A passionate love story and a fascinating exploration of the power of tradition and the possibilities for change, Time’s Convert will delight fans of the All Souls trilogy and all readers of magic, the supernatural, and romance.
Title : Time’s Convert Author: Deborah Harkness Series : All Souls Trilogy Format : Audiobook Time : 15 hours 46 minutes Genre : Fantasy Publisher : Penguin Audio Release Date : September 18, 2018
Reviewer : Micky Rating:★ ★ ★ ★
Micky’s 4 star review
I came late to the All Souls books and have read them all in the last eight months or so, thoroughly enjoying the first three as a whole. I’ve liked Marcus throughout the books and I thought this book was about him and whilst he is in the fore, alongside Phoebe, it is more the Bishop/de Clairmonte families as a whole.
TIME’S CONVERT picked up where THE BOOK OF LIFE left off and that feeling of continuation was familiar and comforting. The twins were important in this story, Diana and Matthew were finding their place as parents and the senior members of the family were equal parts infuriating and supportive.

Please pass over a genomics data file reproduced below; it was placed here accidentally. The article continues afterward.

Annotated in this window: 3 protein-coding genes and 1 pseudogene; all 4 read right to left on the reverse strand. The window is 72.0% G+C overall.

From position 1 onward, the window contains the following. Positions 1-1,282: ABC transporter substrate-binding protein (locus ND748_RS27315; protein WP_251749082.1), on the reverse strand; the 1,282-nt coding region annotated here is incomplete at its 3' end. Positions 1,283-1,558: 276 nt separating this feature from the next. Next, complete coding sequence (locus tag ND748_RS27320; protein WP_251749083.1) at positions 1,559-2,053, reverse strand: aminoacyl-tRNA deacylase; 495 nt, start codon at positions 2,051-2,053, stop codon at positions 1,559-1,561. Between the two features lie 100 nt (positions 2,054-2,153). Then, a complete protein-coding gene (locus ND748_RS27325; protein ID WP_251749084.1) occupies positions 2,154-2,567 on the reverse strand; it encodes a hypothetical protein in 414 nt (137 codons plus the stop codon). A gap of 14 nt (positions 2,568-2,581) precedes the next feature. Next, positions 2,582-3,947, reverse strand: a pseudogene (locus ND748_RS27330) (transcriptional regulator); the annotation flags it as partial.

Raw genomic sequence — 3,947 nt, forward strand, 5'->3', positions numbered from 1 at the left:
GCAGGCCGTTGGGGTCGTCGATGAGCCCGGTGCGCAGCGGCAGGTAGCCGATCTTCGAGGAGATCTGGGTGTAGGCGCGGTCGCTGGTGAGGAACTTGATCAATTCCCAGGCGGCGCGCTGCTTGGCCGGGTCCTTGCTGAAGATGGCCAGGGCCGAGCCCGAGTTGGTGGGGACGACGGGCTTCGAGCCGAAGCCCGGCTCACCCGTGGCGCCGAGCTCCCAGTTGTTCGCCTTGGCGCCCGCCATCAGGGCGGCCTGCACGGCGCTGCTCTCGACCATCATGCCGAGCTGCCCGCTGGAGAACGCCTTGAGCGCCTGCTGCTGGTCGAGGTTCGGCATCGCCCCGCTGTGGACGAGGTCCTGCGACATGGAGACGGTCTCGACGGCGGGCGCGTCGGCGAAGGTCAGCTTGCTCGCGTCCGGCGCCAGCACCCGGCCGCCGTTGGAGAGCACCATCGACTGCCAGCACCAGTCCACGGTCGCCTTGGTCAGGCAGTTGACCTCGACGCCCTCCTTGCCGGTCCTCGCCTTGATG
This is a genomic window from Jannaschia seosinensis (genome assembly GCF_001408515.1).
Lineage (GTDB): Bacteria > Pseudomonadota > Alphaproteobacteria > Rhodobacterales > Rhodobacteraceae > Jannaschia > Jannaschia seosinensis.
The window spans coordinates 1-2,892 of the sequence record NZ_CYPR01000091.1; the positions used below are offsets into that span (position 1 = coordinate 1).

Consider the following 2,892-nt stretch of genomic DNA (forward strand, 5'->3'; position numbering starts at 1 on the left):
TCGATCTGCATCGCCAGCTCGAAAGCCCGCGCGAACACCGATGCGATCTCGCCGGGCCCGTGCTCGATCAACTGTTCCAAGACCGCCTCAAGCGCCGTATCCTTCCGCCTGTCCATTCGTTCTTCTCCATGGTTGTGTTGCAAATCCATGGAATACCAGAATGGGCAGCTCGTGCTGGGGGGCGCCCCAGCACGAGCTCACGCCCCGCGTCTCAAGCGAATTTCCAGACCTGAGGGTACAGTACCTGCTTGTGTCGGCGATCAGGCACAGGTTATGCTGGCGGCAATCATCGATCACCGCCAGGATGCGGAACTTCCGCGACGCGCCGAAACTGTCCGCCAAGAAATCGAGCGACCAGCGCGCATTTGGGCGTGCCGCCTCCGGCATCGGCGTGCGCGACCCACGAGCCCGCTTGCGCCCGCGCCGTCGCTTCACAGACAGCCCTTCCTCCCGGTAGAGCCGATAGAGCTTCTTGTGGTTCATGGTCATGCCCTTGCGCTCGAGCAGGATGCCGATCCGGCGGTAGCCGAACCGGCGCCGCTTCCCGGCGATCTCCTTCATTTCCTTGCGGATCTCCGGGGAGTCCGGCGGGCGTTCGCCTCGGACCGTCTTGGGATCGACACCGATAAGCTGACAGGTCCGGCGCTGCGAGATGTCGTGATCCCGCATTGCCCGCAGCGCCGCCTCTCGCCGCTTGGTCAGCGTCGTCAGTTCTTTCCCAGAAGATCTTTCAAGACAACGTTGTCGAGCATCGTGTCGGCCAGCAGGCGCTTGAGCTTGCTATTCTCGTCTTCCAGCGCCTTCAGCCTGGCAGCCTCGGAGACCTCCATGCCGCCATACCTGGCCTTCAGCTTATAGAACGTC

What I loved about this story was the parallel journey of Marcus slowly revealing his past and his transition to a vampire as we simultaneously witnessed Phoebe doing the same in the present. The past was mostly intriguing but sometimes slow, thus the loss of one star. I came to appreciate the long life Marcus had had when I had previously misjudged him as a bit of a pup. Phoebe was a much more interesting character than I had given her credit for in THE BOOK OF LIFE. I continued to miss Gallowglass in this book and I hope this is purposeful building of anticipation for a story of his own.
The narration for TIME’S CONVERT was great. Saskia Maarleveld had an easy voice to sink into as she transitioned between a multitude of characters so seamlessly. I recommend audio as a format for this book.